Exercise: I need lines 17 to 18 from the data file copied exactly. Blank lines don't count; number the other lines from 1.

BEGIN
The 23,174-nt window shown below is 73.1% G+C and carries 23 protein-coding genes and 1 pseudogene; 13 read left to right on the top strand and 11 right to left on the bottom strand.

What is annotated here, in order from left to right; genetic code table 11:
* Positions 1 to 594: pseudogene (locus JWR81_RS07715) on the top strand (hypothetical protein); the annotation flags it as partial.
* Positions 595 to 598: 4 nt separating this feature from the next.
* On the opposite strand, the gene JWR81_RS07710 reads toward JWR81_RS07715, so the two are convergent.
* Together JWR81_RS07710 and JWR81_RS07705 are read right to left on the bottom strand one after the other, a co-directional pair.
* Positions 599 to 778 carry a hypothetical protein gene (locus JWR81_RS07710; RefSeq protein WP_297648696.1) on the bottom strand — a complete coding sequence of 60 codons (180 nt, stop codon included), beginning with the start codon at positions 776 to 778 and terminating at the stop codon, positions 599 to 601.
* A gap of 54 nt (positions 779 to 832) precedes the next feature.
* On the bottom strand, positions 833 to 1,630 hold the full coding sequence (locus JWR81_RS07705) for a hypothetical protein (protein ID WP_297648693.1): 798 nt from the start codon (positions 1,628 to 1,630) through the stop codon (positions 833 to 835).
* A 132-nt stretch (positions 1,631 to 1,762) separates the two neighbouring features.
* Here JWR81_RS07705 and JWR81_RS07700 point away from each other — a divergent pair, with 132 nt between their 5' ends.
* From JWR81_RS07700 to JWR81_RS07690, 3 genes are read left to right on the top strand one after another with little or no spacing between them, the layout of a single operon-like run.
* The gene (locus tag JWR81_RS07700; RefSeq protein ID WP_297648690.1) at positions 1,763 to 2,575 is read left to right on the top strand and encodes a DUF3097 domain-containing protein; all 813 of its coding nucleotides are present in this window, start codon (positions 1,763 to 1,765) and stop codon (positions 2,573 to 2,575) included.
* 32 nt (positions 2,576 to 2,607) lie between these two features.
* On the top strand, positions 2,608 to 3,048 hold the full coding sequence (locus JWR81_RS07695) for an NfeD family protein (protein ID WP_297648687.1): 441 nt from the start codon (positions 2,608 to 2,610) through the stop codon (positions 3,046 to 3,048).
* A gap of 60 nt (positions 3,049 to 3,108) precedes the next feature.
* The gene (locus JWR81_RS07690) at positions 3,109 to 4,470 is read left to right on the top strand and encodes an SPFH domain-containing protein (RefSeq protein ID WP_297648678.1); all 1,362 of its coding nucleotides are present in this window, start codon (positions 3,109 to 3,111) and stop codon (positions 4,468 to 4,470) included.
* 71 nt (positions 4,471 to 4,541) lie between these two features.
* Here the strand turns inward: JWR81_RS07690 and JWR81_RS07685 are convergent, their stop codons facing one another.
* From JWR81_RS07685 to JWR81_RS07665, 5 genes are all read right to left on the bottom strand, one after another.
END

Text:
* The gene (locus JWR81_RS07690) at positions 3,109 to 4,470 is read left to right on the top strand and encodes an SPFH domain-containing protein (RefSeq protein ID WP_297648678.1); all 1,362 of its coding nucleotides are present in this window, start codon (positions 3,109 to 3,111) and stop codon (positions 4,468 to 4,470) included.
* 71 nt (positions 4,471 to 4,541) lie between these two features.